Skin cancer is the most common type of cancer in the United States, and it’s also one of the most preventable. Wearing sunscreen is one of the most effective ways to prevent skin cancer. Not only does sunscreen protect your skin from harmful UV rays, but it also helps to prevent premature aging and skin damage. In this blog, we’ll take a closer look at how wearing sunscreen can help prevent skin cancer.
UV Radiation and Skin Cancer
The sun emits ultraviolet (UV) radiation, which can cause skin damage and increase the risk of developing skin cancer. UV radiation can be divided into two types: UVA and UVB. UVA rays can penetrate deep into the skin and cause premature aging, while UVB rays can cause sunburn and increase the risk of developing skin cancer.
When you’re exposed to the sun’s UV rays, your skin produces melanin, a pigment that gives your skin its color. Melanin is your body’s natural defense against UV radiation, but it’s not always enough to protect you from skin damage and skin cancer. That’s where sunscreen comes in.
How Sunscreen Works
Sunscreens work by absorbing or reflecting UV radiation before it can penetrate the skin. There are two types of sunscreen: physical and chemical.
Physical sunscreens contain mineral ingredients, such as zinc oxide or titanium dioxide, that sit on top of the skin and reflect UV radiation away from the body. Chemical sunscreens, on the other hand, contain ingredients that absorb UV radiation and convert it into heat.
Regardless of which type of sunscreen you choose, it’s important to choose a sunscreen with a sun protection factor (SPF) of at least 30. We carry a wide variety of great options to choose from in both chemical and physical forms from brands like Revision Skincare, Coola, and ISDIN that meet our recommendations for UV protection.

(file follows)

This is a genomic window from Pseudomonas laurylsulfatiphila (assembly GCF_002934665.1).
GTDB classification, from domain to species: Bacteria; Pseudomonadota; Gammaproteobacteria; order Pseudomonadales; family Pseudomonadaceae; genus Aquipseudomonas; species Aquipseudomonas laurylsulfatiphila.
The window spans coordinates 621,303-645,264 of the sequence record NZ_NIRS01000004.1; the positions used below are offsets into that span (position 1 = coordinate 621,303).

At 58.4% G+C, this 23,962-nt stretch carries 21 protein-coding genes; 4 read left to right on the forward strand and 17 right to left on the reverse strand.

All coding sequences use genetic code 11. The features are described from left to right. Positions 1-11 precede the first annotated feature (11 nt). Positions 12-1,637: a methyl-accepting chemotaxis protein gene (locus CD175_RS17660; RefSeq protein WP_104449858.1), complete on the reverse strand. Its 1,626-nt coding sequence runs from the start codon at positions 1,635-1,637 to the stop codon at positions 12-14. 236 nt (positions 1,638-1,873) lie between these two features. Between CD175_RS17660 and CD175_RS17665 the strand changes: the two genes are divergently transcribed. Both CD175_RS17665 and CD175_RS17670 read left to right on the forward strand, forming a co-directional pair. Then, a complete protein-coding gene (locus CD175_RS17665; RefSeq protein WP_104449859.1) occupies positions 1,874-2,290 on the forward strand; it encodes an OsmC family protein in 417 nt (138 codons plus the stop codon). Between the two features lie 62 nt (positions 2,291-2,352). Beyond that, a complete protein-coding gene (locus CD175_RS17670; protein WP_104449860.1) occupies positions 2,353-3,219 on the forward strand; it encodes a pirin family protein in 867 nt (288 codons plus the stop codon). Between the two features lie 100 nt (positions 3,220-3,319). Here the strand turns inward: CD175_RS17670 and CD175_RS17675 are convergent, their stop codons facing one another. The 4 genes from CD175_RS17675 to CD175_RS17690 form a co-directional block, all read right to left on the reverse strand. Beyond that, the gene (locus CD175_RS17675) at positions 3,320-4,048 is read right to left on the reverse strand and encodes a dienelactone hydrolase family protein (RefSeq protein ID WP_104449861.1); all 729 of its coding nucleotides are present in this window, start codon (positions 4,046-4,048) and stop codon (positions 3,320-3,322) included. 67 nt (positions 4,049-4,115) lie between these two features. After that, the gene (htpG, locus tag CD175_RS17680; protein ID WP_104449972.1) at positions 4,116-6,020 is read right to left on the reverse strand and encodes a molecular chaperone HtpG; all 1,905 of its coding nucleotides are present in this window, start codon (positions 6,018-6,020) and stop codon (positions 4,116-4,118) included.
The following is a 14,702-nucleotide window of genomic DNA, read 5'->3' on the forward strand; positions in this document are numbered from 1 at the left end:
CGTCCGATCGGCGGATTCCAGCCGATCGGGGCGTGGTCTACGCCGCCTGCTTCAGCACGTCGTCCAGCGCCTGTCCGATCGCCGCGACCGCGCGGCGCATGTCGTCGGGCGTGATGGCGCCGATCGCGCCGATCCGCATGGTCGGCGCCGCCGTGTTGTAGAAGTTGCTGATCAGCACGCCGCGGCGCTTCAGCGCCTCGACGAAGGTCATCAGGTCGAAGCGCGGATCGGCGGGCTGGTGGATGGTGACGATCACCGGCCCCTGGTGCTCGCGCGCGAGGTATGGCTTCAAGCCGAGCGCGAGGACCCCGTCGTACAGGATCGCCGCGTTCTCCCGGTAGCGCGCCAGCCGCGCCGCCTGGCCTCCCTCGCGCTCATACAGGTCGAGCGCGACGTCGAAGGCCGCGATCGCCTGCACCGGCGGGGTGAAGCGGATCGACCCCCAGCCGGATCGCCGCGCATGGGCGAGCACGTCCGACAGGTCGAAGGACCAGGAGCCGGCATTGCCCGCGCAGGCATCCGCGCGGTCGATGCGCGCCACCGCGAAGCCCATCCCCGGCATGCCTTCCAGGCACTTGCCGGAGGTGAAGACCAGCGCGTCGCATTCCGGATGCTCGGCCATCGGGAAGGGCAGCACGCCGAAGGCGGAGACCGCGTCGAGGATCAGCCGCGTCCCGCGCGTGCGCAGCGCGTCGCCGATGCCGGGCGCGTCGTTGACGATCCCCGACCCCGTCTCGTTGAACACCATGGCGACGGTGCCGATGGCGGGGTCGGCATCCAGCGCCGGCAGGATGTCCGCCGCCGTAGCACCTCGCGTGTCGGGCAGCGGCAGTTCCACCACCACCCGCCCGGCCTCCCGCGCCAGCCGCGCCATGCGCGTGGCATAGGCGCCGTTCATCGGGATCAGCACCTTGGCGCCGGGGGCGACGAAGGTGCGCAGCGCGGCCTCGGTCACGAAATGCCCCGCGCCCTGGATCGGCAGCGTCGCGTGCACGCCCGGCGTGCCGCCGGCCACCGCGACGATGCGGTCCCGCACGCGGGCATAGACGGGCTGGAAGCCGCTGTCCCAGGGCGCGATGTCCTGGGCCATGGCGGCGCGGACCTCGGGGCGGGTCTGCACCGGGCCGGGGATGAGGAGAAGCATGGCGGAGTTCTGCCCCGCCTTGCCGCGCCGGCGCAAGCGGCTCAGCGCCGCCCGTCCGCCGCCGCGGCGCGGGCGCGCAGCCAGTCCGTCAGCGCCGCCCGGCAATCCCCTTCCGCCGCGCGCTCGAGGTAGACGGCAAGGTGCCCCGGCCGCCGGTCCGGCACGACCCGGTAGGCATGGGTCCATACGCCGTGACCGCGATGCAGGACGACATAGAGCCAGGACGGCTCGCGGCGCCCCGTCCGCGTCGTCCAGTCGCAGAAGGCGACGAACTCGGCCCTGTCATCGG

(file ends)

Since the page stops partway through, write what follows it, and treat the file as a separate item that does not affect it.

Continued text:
How To Use Sunscreen Properly
Using sunscreen properly is just as important as choosing the right product. Here are some tips to ensure you’re using it effectively:
- Apply sunscreen liberally and evenly to all exposed areas of skin, including the face, neck, ears, and hands 15 – 30 minutes before going outside.
- Use enough sunscreen: Apply enough sunscreen to cover all exposed skin. A good rule of thumb is to use about one ounce (a shot glass full) of sunscreen for your entire body.
- Reapply frequently: Reapply sunscreen every two hours or immediately after swimming or sweating.
- Don’t skimp on cloudy days: Even on cloudy days, up to 80% of the sun’s UV rays can penetrate your skin. So, be sure to apply sunscreen every day.
Remember, sunscreen is just one part of sun protection. You should also seek shade and wear protective clothing, like wide-brimmed hats, sunglasses with polarized lens and long sleeves and pants when possible. We know it can be hard to cover up when it gets hot out! That’s why loose, breathable fabrics like linen, or technical sportswear can be a great option.
Another important step is to avoid spending time in the sun during peak hours (10 a.m. to 4 p.m.). This is typically when the UV rays are strongest. Taking a break from the sun and going indoors is a great option. However, if you are at a beach or sporting event where this is not possible, bring umbrellas or outdoor coverings to set up to provide shade.
Skin cancer is highly preventable when precautions are taken to protect against harmful UV rays. However, in the event that you suspect a skin cancer or have been diagnosed with one, most forms of skin cancer are highly treatable when detected early.
The information in this blog is meant for educational purposes and is not a medical recommendation from our staff. All skin concerns should be evaluated by your dermatologist. Savannah River Dermatology is located at 575 Furys Ferry Rd in Augusta, Ga. For appointments and other questions our office can be reached at 706-691-7079.